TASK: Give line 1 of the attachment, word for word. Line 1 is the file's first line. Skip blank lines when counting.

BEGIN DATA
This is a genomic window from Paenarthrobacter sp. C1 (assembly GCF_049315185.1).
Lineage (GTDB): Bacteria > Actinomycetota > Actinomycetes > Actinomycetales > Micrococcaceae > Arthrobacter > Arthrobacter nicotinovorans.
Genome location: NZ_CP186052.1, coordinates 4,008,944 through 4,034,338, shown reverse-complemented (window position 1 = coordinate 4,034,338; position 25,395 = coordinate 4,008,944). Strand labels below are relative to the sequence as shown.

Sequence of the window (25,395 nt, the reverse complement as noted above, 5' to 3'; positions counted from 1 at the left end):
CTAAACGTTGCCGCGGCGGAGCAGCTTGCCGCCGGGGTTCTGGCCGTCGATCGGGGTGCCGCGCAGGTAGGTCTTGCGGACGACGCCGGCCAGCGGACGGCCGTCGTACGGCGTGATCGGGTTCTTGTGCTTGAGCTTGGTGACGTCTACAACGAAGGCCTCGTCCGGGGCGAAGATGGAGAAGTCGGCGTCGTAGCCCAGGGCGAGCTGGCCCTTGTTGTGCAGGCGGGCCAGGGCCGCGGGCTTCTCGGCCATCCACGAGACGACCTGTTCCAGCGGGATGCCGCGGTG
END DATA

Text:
This is a genomic window from Paenarthrobacter sp. C1 (assembly GCF_049315185.1).